Cellular networks today are interference-limited and will only become increasingly so in the future,due to the many users that need to share the spectrum to achieve high-rate multimedia communication. Despite the enormous amount of academic and industrial research in the past twenty years on interference-aware receivers and the large performance improvements promised by these multiuser techniques, today’s receivers still generally treat interference as background noise. In this paper, we enumerate the reasons for this widespread scepticism, and discuss how current and future trends will increase the need and viability of multiuser receivers for both the uplink, where many asynchronous users will be simultaneously detected, and the downlink, where users will be scheduled and largely orthogonalized, but the mobile handset will still need to cope with a few dominant interfering base stations.New results for interference cancelling receivers that use conventional front ends are shown to alleviate many of the shortcomings of prior techniques, particularly for the challenging uplink. This paper gives an overview of key recent research breakthroughs on interference cancellation, and highlights system-level considerations for future multiuser receivers.
The performance of today’s cellular networks is limited by interference, more than by any other single effect. Interference is distinguished from noise in that it is caused by other human-designed devices, often most of it from devices designed to use the same network, which makes it particularly interesting and aggravating. Whereas conventional noise can be overcome by increasing the transmit power, overall interference is increased by this simple-minded approach, since
In the downlink each receiver only needs to decode a single desired signal from K intracell signals, while suppressing other cell interference from a few dominant sources as shown in Figure 1. On the other hand, in the uplink the base station receiver must decode all K desired users while suppressing other cell interference from many independent sources, as shown in Figure 2.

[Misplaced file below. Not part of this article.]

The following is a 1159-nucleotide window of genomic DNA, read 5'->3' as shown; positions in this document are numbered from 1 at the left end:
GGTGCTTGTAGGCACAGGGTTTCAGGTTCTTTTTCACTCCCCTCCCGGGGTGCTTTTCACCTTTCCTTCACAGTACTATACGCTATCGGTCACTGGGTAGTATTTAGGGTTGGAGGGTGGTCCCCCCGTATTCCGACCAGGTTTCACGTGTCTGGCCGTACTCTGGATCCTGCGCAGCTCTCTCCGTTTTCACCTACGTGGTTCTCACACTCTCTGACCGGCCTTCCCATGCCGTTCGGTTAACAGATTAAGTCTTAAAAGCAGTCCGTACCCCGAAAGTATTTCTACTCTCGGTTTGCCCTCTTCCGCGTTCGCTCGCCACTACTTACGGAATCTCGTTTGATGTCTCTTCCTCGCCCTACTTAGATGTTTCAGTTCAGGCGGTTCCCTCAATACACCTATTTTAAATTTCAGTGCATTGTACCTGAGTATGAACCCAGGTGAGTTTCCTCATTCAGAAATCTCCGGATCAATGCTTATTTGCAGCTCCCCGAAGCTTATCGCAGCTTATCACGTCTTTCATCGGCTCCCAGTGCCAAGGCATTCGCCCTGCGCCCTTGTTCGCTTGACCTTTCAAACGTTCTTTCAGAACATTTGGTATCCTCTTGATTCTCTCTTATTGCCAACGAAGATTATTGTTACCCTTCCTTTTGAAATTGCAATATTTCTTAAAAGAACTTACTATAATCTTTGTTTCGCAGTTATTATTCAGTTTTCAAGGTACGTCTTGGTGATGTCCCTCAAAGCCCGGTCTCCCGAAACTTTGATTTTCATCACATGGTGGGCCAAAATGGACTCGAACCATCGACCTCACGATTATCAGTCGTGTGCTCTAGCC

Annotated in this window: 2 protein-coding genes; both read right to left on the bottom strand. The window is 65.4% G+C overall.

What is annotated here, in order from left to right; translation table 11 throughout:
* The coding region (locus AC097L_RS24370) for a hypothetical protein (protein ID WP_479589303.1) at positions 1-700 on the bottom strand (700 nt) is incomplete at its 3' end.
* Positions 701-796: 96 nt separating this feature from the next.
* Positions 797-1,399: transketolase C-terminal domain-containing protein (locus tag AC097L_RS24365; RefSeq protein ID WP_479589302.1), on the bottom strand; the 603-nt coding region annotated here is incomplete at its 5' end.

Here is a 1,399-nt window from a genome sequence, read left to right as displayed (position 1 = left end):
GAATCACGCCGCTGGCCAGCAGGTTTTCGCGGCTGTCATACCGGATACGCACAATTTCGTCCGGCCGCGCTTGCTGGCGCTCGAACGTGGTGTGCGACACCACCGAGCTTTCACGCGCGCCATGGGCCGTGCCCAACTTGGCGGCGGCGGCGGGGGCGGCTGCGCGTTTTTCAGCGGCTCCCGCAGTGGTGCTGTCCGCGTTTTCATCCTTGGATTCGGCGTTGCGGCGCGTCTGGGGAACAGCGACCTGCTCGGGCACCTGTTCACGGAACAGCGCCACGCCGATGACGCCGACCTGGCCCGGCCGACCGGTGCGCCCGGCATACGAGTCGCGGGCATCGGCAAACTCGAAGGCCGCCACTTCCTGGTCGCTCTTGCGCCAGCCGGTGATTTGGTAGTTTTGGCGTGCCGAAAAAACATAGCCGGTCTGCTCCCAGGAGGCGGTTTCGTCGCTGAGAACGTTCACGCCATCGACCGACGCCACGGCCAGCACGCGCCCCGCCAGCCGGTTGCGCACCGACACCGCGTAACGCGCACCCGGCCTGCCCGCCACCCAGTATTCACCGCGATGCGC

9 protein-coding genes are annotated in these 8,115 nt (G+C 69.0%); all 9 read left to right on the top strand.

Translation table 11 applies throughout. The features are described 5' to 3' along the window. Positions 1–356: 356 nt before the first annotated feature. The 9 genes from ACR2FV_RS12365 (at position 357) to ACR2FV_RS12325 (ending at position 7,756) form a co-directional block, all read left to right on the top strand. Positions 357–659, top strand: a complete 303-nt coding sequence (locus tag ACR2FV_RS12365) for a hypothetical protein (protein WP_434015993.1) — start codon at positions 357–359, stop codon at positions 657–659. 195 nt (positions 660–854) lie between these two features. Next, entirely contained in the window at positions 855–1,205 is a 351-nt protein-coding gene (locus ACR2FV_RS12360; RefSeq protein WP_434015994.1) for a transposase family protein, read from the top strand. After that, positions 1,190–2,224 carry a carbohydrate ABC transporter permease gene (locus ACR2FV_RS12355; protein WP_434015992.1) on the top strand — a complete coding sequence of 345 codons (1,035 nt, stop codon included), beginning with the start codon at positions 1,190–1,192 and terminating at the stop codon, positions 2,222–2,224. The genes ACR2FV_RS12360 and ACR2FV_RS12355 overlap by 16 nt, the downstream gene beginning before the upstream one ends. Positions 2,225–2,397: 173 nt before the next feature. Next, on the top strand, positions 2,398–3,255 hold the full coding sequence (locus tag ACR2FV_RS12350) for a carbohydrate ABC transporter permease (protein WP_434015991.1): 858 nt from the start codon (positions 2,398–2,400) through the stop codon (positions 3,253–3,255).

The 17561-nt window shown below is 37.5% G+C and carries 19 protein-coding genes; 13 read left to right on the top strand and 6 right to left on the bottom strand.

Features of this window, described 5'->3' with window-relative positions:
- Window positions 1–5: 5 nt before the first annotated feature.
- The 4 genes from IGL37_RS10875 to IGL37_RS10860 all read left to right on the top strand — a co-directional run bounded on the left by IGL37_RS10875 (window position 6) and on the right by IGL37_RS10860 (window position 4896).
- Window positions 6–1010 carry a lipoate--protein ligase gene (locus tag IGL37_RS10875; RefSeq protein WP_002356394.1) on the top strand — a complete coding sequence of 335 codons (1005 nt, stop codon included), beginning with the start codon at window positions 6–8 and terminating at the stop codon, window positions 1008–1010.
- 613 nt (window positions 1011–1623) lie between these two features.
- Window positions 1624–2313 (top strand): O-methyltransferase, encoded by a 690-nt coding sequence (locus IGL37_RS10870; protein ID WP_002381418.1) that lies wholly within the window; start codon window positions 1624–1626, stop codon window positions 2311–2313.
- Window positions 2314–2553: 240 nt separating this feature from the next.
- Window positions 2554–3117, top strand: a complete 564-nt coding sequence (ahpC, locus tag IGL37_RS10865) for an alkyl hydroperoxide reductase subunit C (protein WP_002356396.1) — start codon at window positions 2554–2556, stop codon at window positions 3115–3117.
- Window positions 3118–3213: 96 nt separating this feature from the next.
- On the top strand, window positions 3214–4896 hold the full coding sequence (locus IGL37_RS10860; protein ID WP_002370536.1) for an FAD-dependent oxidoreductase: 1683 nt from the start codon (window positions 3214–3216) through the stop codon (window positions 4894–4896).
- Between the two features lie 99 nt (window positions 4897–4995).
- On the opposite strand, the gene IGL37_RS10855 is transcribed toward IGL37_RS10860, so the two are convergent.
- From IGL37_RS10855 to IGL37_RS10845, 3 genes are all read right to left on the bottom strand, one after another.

The uplink, since all users are at different distances from the base station Future cellular systems will employ sophisticated scheduling algorithms in the downlink so the primary function of the mobile unit will be to decode the desired signal in the presence of interference from the neighbouring cells. This is fortunate, since the mobile units will still be highly power limited and hence have limited processing power. It is difficult to coordinate and accurately synchronize scheduling algorithms for ND have rapidly changing multipath channels. Although this is a more challenging task, the base station receivers will generally have a much higher complexity allowance than their mobile counterparts.
Figure 1: In the downlink scenario, each receiver only needs to decode its own signal, while suppressing other cell interference from just a few dominant neighbouring cells. Because all K users’ signals originate at the base station, the link is synchronous and the K ¡ 1 intra cell interferers can be orthogonalized at the base station transmitter. Typically though, some orthogonality is lost in the channel. For these reasons, downlink receivers at the user terminals will employ relatively simple multi-user receivers that attempt to restore the orthogonality of the intra cell users via either a chip-level equalizer (CDMA) or inter-carrier interference suppression (multi-user OFDM), while handling at most a few dominant and unknown other-cell interferers. And although multi-user scheduling may increase throughput and decrease the number of interfering users, at lower spreading factors interference suppression will become even more crucial.